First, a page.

Cherry blossoms may bloom early in Japan due to mild winter

Courtney Spamer

The weather pattern has lent itself to a mild winter across much of Japan, where many cherry blossom trees bloom each spring. This year, however, tourists may need to revise their visiting plans to see the trees earlier than usual.

Temperatures are running above normal this winter, which may lead to the cherry blossoms blooming earlier than usual. Tokyo dipped below the freezing mark only once this winter, on Feb. 7, which typically occurs at least a few times each winter.

Overall, temperatures since the start of 2020 are running about 3 degrees Celsius (5.5 degrees Fahrenheit) above normal.

"Combined with increasing sunshine, temperatures running this far ahead of normal is enough to cause an early bloom," said AccuWeather Senior Meteorologist Dave Houk.

"Through the first week of March, the pattern does not appear to favor any big waves of cold. In fact, Tokyo may experience temperatures near 15 C (59 F) for the first few days of the month," said Houk.

These conditions are more typical of late-March or early April in Tokyo, when the cherry blossoms are typically in bloom.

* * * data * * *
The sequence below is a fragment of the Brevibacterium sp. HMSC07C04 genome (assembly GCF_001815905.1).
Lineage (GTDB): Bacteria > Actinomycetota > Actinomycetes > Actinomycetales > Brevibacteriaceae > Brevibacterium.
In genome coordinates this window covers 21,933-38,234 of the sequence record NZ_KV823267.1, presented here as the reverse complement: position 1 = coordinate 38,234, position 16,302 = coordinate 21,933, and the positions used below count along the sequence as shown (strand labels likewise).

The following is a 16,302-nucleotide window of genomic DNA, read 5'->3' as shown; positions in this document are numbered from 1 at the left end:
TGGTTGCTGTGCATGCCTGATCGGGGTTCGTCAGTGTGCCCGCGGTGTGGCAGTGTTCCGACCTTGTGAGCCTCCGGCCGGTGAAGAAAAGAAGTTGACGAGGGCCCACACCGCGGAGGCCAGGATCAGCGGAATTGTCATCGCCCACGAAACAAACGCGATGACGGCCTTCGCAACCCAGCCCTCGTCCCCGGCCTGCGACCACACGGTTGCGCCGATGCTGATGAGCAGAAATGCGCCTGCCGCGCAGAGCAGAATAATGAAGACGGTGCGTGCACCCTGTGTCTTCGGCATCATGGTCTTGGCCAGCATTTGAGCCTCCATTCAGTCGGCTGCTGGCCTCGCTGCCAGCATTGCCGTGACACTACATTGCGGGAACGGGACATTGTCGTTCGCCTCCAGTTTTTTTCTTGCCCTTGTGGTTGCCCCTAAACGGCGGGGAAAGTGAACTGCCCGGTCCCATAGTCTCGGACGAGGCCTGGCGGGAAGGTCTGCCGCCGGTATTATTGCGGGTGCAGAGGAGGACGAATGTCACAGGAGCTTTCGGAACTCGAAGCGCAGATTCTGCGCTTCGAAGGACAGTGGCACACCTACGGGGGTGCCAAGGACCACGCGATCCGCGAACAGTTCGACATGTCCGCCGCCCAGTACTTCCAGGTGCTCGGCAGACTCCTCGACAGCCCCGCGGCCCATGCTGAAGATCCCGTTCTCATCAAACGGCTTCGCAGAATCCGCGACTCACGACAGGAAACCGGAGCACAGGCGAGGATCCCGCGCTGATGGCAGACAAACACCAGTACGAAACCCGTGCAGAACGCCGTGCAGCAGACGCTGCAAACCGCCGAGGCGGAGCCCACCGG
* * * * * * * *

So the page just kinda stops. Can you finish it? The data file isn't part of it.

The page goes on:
Cherry blossom flowers are reflected on a pond at Shinjuku Gyoen national garden in Tokyo, Monday, March 26, 2018. Cherry blossom flowers are at full bloom in Tokyo, Japan, as it warms up for the spring season.(AP Photo/Koji Sasahara)

The flowering trees have bloomed early in recent years, including in 2018 when the cherry blossoms bloomed a couple of weeks early.

There is concern in other locations around the globe that cherry blossoms may be blooming earlier than usual, due to milder conditions. This includes in the United States' capital of Washington, D.C.

Across parts of China, concerns around the coronavirus have caused some gardens often visited to view the cherry blossoms to close. The renowned Shanghai Chenshan Botanical Garden closed on Jan. 24, according to Republic, an India-based TV news network.

In order for the public to still view the blooms, officials set up an online tour for interested tourists. On a normal year, nearly 100,000 people visit the Shanghai Chenshan Botanical Garden during the bloom of the cherry blossoms.

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